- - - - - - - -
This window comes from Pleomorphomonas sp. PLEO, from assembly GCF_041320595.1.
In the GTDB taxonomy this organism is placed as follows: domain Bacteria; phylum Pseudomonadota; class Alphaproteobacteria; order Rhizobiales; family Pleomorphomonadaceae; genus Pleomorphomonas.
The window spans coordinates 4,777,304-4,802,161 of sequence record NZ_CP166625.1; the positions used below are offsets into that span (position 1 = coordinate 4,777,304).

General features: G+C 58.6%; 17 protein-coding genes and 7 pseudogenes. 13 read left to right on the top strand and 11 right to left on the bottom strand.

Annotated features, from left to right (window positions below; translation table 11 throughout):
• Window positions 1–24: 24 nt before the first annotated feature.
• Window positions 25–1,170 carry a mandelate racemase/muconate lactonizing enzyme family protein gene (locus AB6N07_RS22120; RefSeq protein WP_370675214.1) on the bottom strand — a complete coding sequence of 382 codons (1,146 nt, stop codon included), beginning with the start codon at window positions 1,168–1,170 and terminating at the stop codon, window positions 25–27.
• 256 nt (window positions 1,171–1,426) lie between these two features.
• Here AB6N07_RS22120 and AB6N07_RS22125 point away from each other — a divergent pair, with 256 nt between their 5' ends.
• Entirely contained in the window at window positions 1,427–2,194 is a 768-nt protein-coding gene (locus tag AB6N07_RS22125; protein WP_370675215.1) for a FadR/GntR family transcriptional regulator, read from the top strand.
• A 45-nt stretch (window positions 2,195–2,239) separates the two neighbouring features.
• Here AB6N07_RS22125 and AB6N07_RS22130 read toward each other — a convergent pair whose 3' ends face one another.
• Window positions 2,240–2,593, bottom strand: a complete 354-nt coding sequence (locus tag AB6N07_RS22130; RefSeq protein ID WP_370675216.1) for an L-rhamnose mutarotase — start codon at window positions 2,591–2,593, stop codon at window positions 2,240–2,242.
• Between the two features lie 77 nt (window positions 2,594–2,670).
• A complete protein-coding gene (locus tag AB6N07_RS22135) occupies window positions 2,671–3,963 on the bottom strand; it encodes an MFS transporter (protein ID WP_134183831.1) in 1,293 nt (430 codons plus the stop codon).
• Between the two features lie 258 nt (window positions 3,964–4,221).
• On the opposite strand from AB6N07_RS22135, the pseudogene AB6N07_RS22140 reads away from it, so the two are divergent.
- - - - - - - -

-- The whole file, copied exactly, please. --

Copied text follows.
This window comes from Pleomorphomonas sp. PLEO, from assembly GCF_041320595.1.
In the GTDB taxonomy this organism is placed as follows: domain Bacteria; phylum Pseudomonadota; class Alphaproteobacteria; order Rhizobiales; family Pleomorphomonadaceae; genus Pleomorphomonas.
The window spans coordinates 4,777,304-4,802,161 of sequence record NZ_CP166625.1; the positions used below are offsets into that span (position 1 = coordinate 4,777,304).

General features: G+C 58.6%; 17 protein-coding genes and 7 pseudogenes. 13 read left to right on the top strand and 11 right to left on the bottom strand.

Annotated features, from left to right (window positions below; translation table 11 throughout):
• Window positions 1–24: 24 nt before the first annotated feature.
• Window positions 25–1,170 carry a mandelate racemase/muconate lactonizing enzyme family protein gene (locus AB6N07_RS22120; RefSeq protein WP_370675214.1) on the bottom strand — a complete coding sequence of 382 codons (1,146 nt, stop codon included), beginning with the start codon at window positions 1,168–1,170 and terminating at the stop codon, window positions 25–27.
• 256 nt (window positions 1,171–1,426) lie between these two features.
• Here AB6N07_RS22120 and AB6N07_RS22125 point away from each other — a divergent pair, with 256 nt between their 5' ends.
• Entirely contained in the window at window positions 1,427–2,194 is a 768-nt protein-coding gene (locus tag AB6N07_RS22125; protein WP_370675215.1) for a FadR/GntR family transcriptional regulator, read from the top strand.
• A 45-nt stretch (window positions 2,195–2,239) separates the two neighbouring features.
• Here AB6N07_RS22125 and AB6N07_RS22130 read toward each other — a convergent pair whose 3' ends face one another.
• Window positions 2,240–2,593, bottom strand: a complete 354-nt coding sequence (locus tag AB6N07_RS22130; RefSeq protein ID WP_370675216.1) for an L-rhamnose mutarotase — start codon at window positions 2,591–2,593, stop codon at window positions 2,240–2,242.
• Between the two features lie 77 nt (window positions 2,594–2,670).
• A complete protein-coding gene (locus tag AB6N07_RS22135) occupies window positions 2,671–3,963 on the bottom strand; it encodes an MFS transporter (protein ID WP_134183831.1) in 1,293 nt (430 codons plus the stop codon).
• Between the two features lie 258 nt (window positions 3,964–4,221).
• On the opposite strand from AB6N07_RS22135, the pseudogene AB6N07_RS22140 reads away from it, so the two are divergent.